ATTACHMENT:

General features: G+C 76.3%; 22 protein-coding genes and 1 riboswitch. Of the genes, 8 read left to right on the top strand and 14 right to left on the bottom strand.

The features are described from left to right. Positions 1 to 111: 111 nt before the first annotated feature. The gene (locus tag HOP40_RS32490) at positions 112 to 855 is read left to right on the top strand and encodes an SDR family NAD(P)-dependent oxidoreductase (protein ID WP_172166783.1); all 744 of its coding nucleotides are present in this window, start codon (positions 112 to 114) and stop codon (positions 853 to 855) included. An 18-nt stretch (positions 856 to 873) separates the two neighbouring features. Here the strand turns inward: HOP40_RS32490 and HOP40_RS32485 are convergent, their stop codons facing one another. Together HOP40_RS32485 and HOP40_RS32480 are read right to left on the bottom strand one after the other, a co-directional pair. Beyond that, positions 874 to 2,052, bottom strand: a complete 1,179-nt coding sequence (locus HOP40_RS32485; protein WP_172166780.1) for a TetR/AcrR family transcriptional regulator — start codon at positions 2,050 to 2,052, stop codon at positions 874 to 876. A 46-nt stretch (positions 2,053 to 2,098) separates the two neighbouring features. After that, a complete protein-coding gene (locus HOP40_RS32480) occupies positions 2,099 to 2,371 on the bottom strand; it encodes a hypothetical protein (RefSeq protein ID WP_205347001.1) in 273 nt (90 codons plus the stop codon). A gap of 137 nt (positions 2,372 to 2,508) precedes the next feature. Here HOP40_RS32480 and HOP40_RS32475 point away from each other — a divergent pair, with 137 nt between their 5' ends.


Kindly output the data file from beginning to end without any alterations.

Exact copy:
General features: G+C 76.3%; 22 protein-coding genes and 1 riboswitch. Of the genes, 8 read left to right on the top strand and 14 right to left on the bottom strand.

The features are described from left to right. Positions 1 to 111: 111 nt before the first annotated feature. The gene (locus tag HOP40_RS32490) at positions 112 to 855 is read left to right on the top strand and encodes an SDR family NAD(P)-dependent oxidoreductase (protein ID WP_172166783.1); all 744 of its coding nucleotides are present in this window, start codon (positions 112 to 114) and stop codon (positions 853 to 855) included. An 18-nt stretch (positions 856 to 873) separates the two neighbouring features. Here the strand turns inward: HOP40_RS32490 and HOP40_RS32485 are convergent, their stop codons facing one another. Together HOP40_RS32485 and HOP40_RS32480 are read right to left on the bottom strand one after the other, a co-directional pair. Beyond that, positions 874 to 2,052, bottom strand: a complete 1,179-nt coding sequence (locus HOP40_RS32485; protein WP_172166780.1) for a TetR/AcrR family transcriptional regulator — start codon at positions 2,050 to 2,052, stop codon at positions 874 to 876. A 46-nt stretch (positions 2,053 to 2,098) separates the two neighbouring features. After that, a complete protein-coding gene (locus HOP40_RS32480) occupies positions 2,099 to 2,371 on the bottom strand; it encodes a hypothetical protein (RefSeq protein ID WP_205347001.1) in 273 nt (90 codons plus the stop codon). A gap of 137 nt (positions 2,372 to 2,508) precedes the next feature. Here HOP40_RS32480 and HOP40_RS32475 point away from each other — a divergent pair, with 137 nt between their 5' ends.